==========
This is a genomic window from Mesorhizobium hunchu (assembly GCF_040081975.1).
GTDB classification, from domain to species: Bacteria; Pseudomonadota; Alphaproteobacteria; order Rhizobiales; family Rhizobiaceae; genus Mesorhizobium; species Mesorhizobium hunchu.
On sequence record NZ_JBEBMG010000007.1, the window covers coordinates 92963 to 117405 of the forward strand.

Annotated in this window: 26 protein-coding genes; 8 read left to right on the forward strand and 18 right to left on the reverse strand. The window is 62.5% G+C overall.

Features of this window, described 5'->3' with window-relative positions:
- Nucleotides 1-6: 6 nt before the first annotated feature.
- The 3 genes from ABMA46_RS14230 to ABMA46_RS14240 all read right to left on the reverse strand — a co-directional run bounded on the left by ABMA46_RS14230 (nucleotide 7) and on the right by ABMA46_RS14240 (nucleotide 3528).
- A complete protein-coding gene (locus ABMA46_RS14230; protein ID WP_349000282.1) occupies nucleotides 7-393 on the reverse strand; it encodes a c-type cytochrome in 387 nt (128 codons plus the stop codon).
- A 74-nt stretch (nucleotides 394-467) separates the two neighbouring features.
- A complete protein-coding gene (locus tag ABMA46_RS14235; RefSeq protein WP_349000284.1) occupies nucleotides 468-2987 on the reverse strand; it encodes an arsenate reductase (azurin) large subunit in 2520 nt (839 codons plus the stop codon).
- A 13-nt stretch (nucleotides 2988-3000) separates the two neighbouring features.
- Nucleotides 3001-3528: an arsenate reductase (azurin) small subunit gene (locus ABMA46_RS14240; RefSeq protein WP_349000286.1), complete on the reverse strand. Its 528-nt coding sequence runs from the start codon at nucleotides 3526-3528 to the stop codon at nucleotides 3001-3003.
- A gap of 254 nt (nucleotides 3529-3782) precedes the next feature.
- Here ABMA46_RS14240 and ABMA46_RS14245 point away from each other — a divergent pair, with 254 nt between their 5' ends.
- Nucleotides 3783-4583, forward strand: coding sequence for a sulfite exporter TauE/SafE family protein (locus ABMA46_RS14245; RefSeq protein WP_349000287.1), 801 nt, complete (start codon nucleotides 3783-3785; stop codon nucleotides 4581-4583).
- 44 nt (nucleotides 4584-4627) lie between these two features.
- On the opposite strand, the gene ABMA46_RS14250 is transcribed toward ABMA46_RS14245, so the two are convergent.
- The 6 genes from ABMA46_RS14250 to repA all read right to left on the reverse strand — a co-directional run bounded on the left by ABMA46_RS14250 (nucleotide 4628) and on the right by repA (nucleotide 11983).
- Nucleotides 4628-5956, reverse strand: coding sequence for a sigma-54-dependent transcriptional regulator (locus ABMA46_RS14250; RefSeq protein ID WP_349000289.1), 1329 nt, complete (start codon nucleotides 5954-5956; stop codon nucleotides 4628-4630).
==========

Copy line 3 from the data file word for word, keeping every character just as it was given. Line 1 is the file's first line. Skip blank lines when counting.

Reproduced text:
On sequence record NZ_JBEBMG010000007.1, the window covers coordinates 92963 to 117405 of the forward strand.